Specialists from Seoul National University (South Korea), together with colleagues from the University of Texas at Austin (USA), have created a "smart" plaster - a device that tracks the state of the body and, in accordance with the variables, selects the drug. In this case, despite the large number of microelectronics, the device remains flexible and elastic, and on the surface it does not differ much from ordinary plasterboard.
The "smart" plaster has only 4 cm in length, 2 cm in width and 0.003 mm in thickness. It is clear that these 0.003 mm, figuratively speaking, are filled with nanotechnology: researchers used silicone nanomembranes to create motion and temperature sensors, gold nanoparticles - to store information, silicone - drugs.
The "clever" patch sculpted on the skin monitors muscle activity and records information about it. If the muscles begin to behave differently (as it is necessary to understand this, it is necessary to compare the new data with those stored in memory), the patch releases the enclosed drugs in the nanoparticles. For this, the device itself heats up, and special temperature sensors are watching that this heating does not burn the skin.
Developments can be used by patients with disturbances of movement - one of the main symptoms. For example, it may be epilepsy or Parkinson's syndrome: in both cases, deterioration can trigger an expedited release of drugs from the repository in the patch.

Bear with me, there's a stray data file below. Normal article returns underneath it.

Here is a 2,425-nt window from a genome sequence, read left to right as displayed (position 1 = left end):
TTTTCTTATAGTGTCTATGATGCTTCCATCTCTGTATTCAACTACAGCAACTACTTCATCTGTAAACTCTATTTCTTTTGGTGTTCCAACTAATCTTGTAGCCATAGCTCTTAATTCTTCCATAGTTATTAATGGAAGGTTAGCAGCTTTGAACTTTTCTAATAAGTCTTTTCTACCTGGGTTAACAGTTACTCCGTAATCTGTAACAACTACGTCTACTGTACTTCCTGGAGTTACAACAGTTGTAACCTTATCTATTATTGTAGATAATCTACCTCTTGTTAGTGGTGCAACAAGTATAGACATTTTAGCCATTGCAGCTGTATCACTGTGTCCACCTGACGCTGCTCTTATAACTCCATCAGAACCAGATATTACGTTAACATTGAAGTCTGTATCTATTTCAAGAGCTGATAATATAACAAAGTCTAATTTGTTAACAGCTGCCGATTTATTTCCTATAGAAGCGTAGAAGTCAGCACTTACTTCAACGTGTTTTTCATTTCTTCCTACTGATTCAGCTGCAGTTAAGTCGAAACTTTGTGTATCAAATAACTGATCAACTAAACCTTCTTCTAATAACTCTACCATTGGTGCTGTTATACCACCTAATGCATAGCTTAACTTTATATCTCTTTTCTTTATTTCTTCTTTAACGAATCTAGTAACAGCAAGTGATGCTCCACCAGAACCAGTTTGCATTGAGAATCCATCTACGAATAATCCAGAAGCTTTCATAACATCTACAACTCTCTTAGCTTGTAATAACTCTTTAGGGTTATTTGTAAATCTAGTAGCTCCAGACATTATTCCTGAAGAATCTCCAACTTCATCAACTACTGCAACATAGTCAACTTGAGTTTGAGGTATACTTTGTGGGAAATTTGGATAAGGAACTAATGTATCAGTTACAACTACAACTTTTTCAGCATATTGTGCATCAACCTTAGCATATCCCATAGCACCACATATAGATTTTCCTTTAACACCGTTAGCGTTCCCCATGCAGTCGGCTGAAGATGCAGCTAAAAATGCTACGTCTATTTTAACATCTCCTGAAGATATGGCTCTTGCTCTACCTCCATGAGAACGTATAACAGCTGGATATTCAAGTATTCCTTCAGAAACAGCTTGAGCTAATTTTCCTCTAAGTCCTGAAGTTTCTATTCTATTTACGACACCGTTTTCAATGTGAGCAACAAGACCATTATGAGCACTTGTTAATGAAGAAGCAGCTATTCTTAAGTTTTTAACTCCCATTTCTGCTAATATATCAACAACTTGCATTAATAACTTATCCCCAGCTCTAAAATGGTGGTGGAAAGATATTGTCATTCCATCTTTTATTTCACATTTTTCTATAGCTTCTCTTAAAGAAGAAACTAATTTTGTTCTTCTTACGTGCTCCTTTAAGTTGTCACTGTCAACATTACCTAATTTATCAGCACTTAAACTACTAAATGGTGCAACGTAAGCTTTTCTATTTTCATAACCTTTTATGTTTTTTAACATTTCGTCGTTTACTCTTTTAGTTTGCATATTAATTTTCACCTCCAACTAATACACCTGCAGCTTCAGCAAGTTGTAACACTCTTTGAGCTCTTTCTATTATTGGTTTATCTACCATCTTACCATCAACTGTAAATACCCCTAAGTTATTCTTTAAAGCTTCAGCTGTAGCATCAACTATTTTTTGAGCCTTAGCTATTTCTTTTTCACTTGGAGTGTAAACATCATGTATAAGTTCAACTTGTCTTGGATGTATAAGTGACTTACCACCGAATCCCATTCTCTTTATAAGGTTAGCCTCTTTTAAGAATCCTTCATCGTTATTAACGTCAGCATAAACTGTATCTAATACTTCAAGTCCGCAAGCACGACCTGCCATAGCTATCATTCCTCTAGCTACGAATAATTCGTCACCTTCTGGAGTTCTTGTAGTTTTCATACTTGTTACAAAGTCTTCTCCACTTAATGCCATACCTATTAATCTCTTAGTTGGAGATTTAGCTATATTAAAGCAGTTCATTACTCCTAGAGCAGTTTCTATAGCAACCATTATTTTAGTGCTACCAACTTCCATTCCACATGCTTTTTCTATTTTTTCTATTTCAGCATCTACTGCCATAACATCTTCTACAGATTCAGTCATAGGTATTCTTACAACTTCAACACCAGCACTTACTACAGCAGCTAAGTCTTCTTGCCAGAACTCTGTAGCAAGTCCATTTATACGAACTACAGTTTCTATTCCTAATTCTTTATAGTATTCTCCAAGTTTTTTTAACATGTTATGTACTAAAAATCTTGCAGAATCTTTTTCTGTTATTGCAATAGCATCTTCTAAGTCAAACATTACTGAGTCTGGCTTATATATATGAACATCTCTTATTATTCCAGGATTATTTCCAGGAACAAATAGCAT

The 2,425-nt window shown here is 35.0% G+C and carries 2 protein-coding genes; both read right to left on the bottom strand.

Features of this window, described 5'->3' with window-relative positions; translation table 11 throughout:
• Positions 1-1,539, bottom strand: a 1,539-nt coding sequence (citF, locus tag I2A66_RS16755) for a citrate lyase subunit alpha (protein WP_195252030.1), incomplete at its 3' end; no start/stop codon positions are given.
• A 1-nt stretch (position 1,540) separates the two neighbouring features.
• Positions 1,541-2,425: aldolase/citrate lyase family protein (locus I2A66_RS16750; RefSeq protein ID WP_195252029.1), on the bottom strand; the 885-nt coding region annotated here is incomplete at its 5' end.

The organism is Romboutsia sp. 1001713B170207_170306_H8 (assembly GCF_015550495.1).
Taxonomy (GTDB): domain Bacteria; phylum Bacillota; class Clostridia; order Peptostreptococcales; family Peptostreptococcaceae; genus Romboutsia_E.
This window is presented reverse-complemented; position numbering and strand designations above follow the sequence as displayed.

Actually speaking, this is not the first attempt to create the most compact device, which would follow the human condition and treat it. Here is one example of a similar diagnostic system - the epidermal microelectronic device, created several years ago at the University of Illinois in Urbana and Champaign (USA). And last year, experts from the Massachusetts Institute of Technology (USA) presented a peculiar tattoo vaccine, which dissolves in the skin for a long time and has time to teach the immunity to which virus to fight.
However, nobody has ever been able to connect therapeutic and diagnostic functions. And this task was solved by South Korean researchers: their patch works like a nano-electronic robot, which determines when it is time to inject drugs. Thanks to its flexibility and elasticity, they can be used without fear, without fear of damaging the soft electronics.
In the future, it would be possible to think about other devices of this kind - for example, those who would monitor the level of diabetes in diabetic blood and could supply their body with insulin.
However, there is still one big problem with the "smart" plaster. The language of his power and the system of converting data from the language of physiological parameters into the language of microelectronics. Although both power supplies and data converters are rapidly decreasing, they are still far from the scale and elasticity of the aforementioned patch. When this problem is solved, the plaster will cease to be only a prototype and will be able to reach a wide clinical practice.